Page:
The wages of political cascading
Here's something that leftish Democrats talked about a lot -- but only quietly, over drinks in back rooms -- when they were trying to decide whether to back Judy Chu or Gil Cedillo to replace Hilda Solis in Congress when President Obama picked Solis for labor secretary.
If we go with Gil, they said, we can hand-pick some reliable Democrat to replace him in the state Senate. But Gil's gone sort of moderate. So maybe we should go with more reliably leftish Judy. Oh, but wait, that will mean Schwarzenegger would appoint her replacement on the state Board of Equalization, and he'd choose someone who's gone sort of moderate.
Well, they went with Chu in the special primary, and she won. Today Arnold Schwarzenegger appointed moderate Democrat Jerome Horton to the Board of Equalization, and if he's confirmed, it's a major defeat for leftish Democrats. Even though Horton's a Democrat. Which raises some questions:
Q: What the heck is the state Board of Equalization?
A: It's the nation's only elected tax body. It's in charge of collecting sales and property taxes, and is not to be confused with the Franchise Tax Board, which collects income taxes. We need a separate, elected BOE because -- um, because -- well, because California needs more elected officials. Also, without a BOE, termed-out legislators who aren't yet ready to run for statewide office but who can't get appointed to the Waste Management Board would have no power base and limited fund-raising opportunities. The BOE keeps them in the game.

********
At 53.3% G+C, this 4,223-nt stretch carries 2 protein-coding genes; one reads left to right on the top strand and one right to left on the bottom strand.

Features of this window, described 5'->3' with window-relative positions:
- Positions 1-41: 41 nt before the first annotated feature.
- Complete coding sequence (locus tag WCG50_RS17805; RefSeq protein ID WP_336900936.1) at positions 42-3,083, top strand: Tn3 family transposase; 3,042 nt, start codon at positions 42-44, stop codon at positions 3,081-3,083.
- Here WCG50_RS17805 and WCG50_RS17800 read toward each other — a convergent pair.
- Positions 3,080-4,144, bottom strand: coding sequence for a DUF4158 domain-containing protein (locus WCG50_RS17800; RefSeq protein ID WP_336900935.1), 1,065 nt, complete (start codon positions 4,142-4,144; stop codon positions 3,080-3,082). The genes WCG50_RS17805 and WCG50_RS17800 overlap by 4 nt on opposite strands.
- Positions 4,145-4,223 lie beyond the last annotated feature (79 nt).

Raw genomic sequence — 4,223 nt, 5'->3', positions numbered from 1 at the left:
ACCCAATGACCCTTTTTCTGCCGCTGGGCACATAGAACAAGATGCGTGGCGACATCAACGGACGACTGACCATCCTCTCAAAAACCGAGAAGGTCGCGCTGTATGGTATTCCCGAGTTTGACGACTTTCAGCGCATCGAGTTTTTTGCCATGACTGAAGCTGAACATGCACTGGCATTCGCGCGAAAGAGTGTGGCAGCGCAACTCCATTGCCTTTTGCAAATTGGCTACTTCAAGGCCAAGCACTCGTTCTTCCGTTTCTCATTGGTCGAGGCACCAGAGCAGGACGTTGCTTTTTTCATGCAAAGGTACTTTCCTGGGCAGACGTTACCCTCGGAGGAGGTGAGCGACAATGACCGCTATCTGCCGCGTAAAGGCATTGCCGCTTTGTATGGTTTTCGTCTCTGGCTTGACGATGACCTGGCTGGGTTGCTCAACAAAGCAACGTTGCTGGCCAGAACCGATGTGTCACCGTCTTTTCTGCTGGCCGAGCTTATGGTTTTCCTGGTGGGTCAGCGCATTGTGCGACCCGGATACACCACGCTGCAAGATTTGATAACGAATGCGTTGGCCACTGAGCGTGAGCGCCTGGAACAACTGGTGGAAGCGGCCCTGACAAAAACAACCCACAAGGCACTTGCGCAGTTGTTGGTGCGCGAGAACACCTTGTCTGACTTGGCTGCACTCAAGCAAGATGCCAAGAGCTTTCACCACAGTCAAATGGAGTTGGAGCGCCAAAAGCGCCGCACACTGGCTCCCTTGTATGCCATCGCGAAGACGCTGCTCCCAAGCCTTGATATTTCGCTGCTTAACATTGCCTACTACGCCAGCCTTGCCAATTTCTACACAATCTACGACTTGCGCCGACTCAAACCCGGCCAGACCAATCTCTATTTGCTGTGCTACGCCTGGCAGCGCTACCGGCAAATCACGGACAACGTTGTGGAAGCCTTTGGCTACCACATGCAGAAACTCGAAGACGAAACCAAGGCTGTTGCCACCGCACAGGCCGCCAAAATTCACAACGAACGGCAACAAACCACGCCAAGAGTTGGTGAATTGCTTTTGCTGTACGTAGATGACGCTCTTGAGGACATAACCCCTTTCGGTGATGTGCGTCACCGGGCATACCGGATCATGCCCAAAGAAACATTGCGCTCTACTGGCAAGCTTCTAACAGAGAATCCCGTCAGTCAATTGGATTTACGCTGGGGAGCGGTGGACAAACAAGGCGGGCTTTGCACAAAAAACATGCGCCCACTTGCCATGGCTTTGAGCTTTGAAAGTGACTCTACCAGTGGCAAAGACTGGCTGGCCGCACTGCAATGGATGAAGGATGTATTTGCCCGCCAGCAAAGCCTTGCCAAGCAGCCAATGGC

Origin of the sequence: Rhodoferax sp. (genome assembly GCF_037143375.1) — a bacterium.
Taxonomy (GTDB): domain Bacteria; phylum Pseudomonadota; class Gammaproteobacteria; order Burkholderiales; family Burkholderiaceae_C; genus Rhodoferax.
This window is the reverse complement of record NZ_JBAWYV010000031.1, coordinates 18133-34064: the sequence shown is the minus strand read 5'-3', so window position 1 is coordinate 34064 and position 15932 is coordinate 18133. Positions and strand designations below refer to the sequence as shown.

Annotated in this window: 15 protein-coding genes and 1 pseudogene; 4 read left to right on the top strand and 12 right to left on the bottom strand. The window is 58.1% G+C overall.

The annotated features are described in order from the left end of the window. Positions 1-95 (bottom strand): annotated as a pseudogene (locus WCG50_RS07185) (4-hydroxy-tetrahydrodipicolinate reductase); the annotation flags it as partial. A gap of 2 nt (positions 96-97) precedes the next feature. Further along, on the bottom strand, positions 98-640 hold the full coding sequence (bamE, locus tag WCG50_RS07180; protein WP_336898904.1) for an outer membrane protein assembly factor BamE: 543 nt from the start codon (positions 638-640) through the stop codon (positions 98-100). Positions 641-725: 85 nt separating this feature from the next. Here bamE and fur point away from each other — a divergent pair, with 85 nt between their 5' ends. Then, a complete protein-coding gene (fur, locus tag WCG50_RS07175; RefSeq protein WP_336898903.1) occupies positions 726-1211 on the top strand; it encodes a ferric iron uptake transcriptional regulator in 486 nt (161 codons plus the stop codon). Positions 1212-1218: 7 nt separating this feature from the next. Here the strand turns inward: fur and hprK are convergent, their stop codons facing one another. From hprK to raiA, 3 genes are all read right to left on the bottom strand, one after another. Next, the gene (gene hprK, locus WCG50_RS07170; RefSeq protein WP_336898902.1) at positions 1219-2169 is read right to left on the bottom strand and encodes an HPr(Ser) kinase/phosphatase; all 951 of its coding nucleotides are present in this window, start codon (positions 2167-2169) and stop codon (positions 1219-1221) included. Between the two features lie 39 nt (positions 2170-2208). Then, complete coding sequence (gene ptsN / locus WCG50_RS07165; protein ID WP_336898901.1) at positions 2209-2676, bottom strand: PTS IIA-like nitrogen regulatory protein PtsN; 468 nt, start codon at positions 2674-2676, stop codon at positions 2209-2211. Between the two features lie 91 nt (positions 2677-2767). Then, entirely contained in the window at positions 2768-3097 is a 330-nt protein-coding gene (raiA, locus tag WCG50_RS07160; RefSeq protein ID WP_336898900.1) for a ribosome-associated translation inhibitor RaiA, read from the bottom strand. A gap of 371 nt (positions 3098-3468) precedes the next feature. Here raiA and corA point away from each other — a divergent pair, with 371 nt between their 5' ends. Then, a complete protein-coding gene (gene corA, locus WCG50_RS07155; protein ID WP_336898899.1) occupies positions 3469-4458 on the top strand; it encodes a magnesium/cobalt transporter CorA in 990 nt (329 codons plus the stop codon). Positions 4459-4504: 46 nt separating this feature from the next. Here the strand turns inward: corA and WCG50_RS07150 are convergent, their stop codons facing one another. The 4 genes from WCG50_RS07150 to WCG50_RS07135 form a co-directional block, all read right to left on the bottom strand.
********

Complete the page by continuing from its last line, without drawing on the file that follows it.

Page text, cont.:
Q: Horton's a Democrat. And there's nothing wrong with being a moderate. So what's the big deal?
A: In tax policy circles, "moderate" is code for business-friendly, which changes the balance on the five-member board. The state is divided into four districts: 1st (representing the entire California coast, from Oregon to Santa Barbara; automatically a Democratic seat); 2nd (cow counties, tax revolt counties, the desert portion of L.A. county: Republican seat); 3rd (San Diego, Orange, Inland Empire; in other words, Republican seat); and 4th (the non-desert portions of L.A. County. Democrat). The tie is broken by the state controller, who is Democrat John Chiang. But Horton would be expected to mix things up by voting, sometimes, with the Republicans. And those tax policy votes will make a far bigger difference to California, in the short run at least, than anything Chu could possibly do in Congress.
Q: Wait, didn't Chu beat Horton in the last BOE Democratic primary?
A: Indeed she did: Chu got 49.7% of the vote in the 4-person field; Horton got 31.5%. So should we say that Schwarzenegger is flouting the choice of voters, who had a chance to pick Horton and overwhelmingly said no? Or should we say that Schwarzenegger is doing the voters' will by giving them their back-up choice?
Q: Is Horton even qualified for this job?
A: No, unless you count his two-decade career at the BOE, his six years as a state assemblyman, and his four years on the Inglewood City Council. Some Democrats who oppose Horton likely do so because of his pro-business approach on taxes and his penchant for avoiding Assembly votes to keep lobbyists on both sides courting him until the last possible moment.
Q: What about Chu's husband, Mike Eng? Doesn't the state Constitution require Eng to always succeed Chu in any elected position?
A: No, although it's understandable why someone might think that. Eng succeeded Chu on the Monterey Park City Council, as Monterey Park mayor, and as member of the Assembly from the 49th District.
Q: Is Horton going to be confirmed by the Legislature?
A: Not without a lot of angst and political saber-rattling. If he's not confirmed, and no follow-up appointment is confirmed, a former Chu staffer will fill in until the BOE election next year. Bet you can hardly wait.
Q: If the BOE board is supposed to represent the entire state, how come four of five members come from the L.A. area?
A: District line-drawing at its finest.
Photo: Robert Durell / LAT